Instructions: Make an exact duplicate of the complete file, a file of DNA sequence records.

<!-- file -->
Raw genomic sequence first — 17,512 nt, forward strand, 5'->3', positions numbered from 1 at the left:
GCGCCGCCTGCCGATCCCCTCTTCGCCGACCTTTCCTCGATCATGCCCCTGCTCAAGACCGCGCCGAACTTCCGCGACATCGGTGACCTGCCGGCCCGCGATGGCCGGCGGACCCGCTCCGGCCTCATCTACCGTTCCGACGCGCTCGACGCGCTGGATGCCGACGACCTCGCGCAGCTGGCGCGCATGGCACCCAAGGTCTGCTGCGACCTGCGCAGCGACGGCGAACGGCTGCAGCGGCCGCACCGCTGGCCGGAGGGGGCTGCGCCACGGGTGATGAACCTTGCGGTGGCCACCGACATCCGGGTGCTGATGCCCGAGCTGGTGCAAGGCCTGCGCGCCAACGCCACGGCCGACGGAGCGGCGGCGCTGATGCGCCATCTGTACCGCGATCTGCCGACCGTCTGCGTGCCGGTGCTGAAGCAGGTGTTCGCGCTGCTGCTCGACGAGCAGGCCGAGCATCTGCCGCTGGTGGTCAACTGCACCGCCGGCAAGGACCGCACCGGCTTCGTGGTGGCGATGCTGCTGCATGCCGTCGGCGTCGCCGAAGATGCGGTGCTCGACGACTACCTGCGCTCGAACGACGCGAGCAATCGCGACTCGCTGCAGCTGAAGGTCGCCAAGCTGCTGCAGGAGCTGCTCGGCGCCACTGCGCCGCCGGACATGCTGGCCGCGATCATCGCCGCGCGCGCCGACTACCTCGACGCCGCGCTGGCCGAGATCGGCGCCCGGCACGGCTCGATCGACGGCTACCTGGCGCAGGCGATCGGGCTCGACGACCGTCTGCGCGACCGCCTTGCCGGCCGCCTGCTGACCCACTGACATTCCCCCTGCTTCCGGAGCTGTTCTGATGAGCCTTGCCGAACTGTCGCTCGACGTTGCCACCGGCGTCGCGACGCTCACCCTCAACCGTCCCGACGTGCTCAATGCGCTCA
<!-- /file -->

Raw genomic sequence first — 17,512 nt, forward strand, 5'->3', positions numbered from 1 at the left:
GCGCCGCCTGCCGATCCCCTCTTCGCCGACCTTTCCTCGATCATGCCCCTGCTCAAGACCGCGCCGAACTTCCGCGACATCGGTGACCTGCCGGCCCGCGATGGCCGGCGGACCCGCTCCGGCCTCATCTACCGTTCCGACGCGCTCGACGCGCTGGATGCCGACGACCTCGCGCAGCTGGCGCGCATGGCACCCAAGGTCTGCTGCGACCTGCGCAGCGACGGCGAACGGCTGCAGCGGCCGCACCGCTGGCCGGAGGGGGCTGCGCCACGGGTGATGAACCTTGCGGTGGCCACCGACATCCGGGTGCTGATGCCCGAGCTGGTGCAAGGCCTGCGCGCCAACGCCACGGCCGACGGAGCGGCGGCGCTGATGCGCCATCTGTACCGCGATCTGCCGACCGTCTGCGTGCCGGTGCTGAAGCAGGTGTTCGCGCTGCTGCTCGACGAGCAGGCCGAGCATCTGCCGCTGGTGGTCAACTGCACCGCCGGCAAGGACCGCACCGGCTTCGTGGTGGCGATGCTGCTGCATGCCGTCGGCGTCGCCGAAGATGCGGTGCTCGACGACTACCTGCGCTCGAACGACGCGAGCAATCGCGACTCGCTGCAGCTGAAGGTCGCCAAGCTGCTGCAGGAGCTGCTCGGCGCCACTGCGCCGCCGGACATGCTGGCCGCGATCATCGCCGCGCGCGCCGACTACCTCGACGCCGCGCTGGCCGAGATCGGCGCCCGGCACGGCTCGATCGACGGCTACCTGGCGCAGGCGATCGGGCTCGACGACCGTCTGCGCGACCGCCTTGCCGGCCGCCTGCTGACCCACTGACATTCCCCCTGCTTCCGGAGCTGTTCTGATGAGCCTTGCCGAACTGTCGCTCGACGTTGCCACCGGCGTCGCGACGCTCACCCTCAACCGTCCCGACGTGCTCAATGCGCTCA